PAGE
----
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As I Was Saying is a forum for a variety of perspectives to foster faith-related conversations among our readers with the goal of mutual learning, even in disagreement. Apart from articles written by editorial staff, these perspectives do not necessarily reflect the views of The Banner.

Do not put your trust in princes,

    in human beings, who cannot save.

When their spirit departs, they return to the ground;

    on that very day their plans come to nothing.

—Psalm 146:3-4

History’s list of disappointing rulers is long. Everyone celebrated when Emperor Tiberius died in AD 37. A skilled orator who invested in gladiatorial games took his place. History knows this successor as the mad emperor Caligula.

Bishop Hans Meiser’s Easter Sunday proclamation praised the new leader who brought “government according to God’s Laws.” The church was full of “gratitude and joy” because the new state “bans blasphemy, assails immorality” while “espousing the sanctity of marriage and Christian training for the young,” calling upon the people to “fear God.” This praise was about Adolf Hitler in 1933.

The list can go on. Similar high hopes were dashed with Idi Amin, Julius Caesar, and King Saul. Even the best rulers have terrible flaws. The Bible records not only the faith and triumphs but also the sins and failures of kings David, Solomon, and Hezekiah.

Psalm 146 uses clever wordplay to show the futility of trusting rulers. We must not trust in “human beings” who upon death go to the “ground.” In Hebrew, “human beings” is nearly identical to “ground.” People are essentially breathing clumps of dirt. We breathe for a while, then become dirt again. It makes no sense to put our trust in clumps of dirt that breathe for a short time. Yet we get behind certain clumps of breathing dust as if they and their plans will deliver us from our problems.

Not only are rulers not worth our trust, but their plans are also not any better. Many Christians thought outlawing alcohol would solve many of society’s problems. When Prohibition began in 1920, Billy Sunday preached a funeral sermon for “John Barleycorn” to 10,000 attenders: “Good-bye, John. You were God’s worst enemy; you were hell’s best friend. ... The reign of tears is over. ... The slums will soon be only a memory. We will turn our prisons into factories and our jails into storehouses and corncribs. Men will walk upright now, women will smile, and the children will laugh. Hell will be forever rent.” The hopes were soon dashed. The legislation intended to stop crime and close saloons led to organized crime and speakeasies.

Fundamentalists thought the Butler Act in 1925 would stop the teaching of evolution in Tennessee schools. The resulting Scopes Trial would prove to be an embarrassment for creationists. Attempts to ban evolution subsequently failed in 22 states.

God has certainly ordained civil government with “laws and policies so that human lawlessness may be restrained and that everything may be conducted in good order” (Belgic Confession, Article 36). Government has a divine role for maintaining an orderly society and curbing evil. However, when the government attempts to play the savior and solve problems, failure is the result. The “war on poverty” failed to end poverty. The “war on drugs” failed to stop drug use. Government can outlaw and punish murder, larceny, and human trafficking, but it cannot stop crimes.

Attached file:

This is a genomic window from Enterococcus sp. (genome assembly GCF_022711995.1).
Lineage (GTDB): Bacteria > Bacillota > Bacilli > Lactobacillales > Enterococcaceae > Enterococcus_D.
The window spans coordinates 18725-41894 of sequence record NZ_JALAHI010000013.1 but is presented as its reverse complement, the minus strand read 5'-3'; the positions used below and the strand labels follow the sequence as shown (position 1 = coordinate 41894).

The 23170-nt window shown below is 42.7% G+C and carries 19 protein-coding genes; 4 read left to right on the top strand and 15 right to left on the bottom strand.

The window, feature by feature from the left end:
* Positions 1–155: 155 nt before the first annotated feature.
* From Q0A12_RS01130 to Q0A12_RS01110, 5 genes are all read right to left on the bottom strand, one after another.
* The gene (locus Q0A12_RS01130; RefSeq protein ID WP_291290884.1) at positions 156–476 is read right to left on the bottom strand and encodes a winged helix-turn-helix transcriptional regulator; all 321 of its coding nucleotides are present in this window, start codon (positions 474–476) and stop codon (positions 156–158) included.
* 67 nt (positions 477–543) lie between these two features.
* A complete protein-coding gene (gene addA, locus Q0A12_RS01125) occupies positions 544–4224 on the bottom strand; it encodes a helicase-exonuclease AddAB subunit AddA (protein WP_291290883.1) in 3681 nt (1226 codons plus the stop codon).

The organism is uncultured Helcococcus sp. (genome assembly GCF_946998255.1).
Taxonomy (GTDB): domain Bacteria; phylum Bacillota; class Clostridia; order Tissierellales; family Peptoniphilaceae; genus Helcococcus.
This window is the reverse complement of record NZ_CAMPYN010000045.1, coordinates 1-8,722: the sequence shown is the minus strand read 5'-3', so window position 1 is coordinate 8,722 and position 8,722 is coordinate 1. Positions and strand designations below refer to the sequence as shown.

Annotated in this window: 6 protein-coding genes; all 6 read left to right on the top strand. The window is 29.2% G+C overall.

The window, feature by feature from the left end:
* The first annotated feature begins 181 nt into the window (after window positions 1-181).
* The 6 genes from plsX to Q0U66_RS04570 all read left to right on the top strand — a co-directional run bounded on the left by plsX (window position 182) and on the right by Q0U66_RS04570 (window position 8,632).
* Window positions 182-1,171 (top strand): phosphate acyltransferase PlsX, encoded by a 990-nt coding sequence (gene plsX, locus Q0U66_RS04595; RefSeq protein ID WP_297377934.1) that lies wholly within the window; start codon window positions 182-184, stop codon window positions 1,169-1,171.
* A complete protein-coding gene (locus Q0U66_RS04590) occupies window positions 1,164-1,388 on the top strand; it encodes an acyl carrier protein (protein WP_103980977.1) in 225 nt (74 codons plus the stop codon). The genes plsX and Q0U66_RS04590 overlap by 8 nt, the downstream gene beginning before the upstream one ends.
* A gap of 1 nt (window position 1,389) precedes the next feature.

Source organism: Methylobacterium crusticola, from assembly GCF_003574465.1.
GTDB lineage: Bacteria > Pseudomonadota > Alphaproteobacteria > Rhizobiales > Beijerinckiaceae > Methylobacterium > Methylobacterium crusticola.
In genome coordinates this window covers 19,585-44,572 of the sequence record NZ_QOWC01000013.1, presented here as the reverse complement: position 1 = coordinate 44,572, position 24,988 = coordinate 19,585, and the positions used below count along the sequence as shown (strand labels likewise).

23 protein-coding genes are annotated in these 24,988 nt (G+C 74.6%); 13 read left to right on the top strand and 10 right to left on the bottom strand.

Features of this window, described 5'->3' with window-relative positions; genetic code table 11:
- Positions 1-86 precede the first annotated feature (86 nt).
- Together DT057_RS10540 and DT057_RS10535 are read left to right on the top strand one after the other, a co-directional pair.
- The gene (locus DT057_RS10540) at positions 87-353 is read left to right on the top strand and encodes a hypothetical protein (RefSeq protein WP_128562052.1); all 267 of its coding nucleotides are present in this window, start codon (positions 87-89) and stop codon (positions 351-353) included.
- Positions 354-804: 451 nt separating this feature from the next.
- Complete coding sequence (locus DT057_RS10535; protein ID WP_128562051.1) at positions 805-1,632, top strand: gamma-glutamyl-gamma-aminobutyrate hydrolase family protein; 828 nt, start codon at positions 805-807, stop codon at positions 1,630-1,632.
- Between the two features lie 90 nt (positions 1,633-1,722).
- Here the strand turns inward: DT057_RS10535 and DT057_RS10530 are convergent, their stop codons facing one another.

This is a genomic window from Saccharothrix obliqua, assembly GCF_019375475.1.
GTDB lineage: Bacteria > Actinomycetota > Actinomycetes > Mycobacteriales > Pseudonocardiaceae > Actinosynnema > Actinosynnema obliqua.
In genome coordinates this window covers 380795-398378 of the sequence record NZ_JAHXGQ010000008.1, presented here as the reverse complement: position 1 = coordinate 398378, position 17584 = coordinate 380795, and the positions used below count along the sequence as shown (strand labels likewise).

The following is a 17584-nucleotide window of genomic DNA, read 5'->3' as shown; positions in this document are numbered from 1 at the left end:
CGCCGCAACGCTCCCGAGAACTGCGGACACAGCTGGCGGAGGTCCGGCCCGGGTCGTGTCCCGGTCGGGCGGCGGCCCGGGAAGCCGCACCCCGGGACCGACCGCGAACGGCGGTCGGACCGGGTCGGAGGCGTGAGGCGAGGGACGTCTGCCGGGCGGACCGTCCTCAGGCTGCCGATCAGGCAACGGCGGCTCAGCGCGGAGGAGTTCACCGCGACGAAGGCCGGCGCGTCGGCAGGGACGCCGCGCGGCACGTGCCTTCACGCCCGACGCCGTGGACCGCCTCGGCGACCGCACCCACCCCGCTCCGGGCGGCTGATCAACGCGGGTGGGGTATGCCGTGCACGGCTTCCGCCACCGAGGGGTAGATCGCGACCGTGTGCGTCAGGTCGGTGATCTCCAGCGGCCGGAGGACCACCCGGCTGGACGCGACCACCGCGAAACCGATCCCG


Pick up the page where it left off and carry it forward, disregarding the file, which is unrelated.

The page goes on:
According to what God revealed to us in Scripture, the world’s problems are fundamentally spiritual, not political. Sin cannot be defeated through rulers or their legislation. If we could handpick all our rulers and set the policies ourselves, people would still fail to love God and their neighbors. Even if we had an Orwellian government and could micromanage every citizen’s behavior, the sinful heart would remain “beyond cure” (Jer. 17:9). Only God can change a heart, and only the blood of Jesus overturns sin.

Psalm 146 describes the Lord as everything we truly seek from our rulers. He is “faithful forever.” He helps the oppressed, frees captives, and feeds the hungry. He ruins the wicked but helps the foreigner, fatherless and widow. He opens eyes blinded by deception. Best of all, the Lord is unelected and has no term limits. We do not need Donald Trump or Joe Biden. We need the King of kings. The Lord can guide the hearts of rulers like a channel with water (Prov. 21:1). He can use rulers of either party, but many of us would prefer breathing clumps of dirt.

Not only do we prefer mortal leaders, we are willing to kill for them. In 2017, support for the use of violence to achieve political goals was 8% for Democrats and Republicans. Last September, "44 percent of Republicans and 41 percent of Democrats said there would be at least 'a little' justification for violence if the other party's nominee wins the election."

In many minds, politics has gone beyond best practices and policies to be the dividing line between good and evil. We not only believe those on the other side of the aisle are mistaken. We think they are evil. "Many Americans think people in the other party are ignorant, spiteful, evil and generally destroying the country,” Axios reported in 2018. “Twenty-one percent of Democrats think Republicans are evil, and about the same share of Republicans (23%) think Democrats are evil."

As long as we believe politicians and policies will fulfill our hopes and dreams, we will be sadly disappointed. Worse, we will cling to a simplified narrative and find ourselves hating those who think differently, disobeying our ultimate Ruler to advance agendas of breathing clumps of dirt. Only God Almighty can make real change and only Christ has won the victory over the real enemy of sin. If your hope is in the almighty God, you will have peace and joy no matter who is in power.

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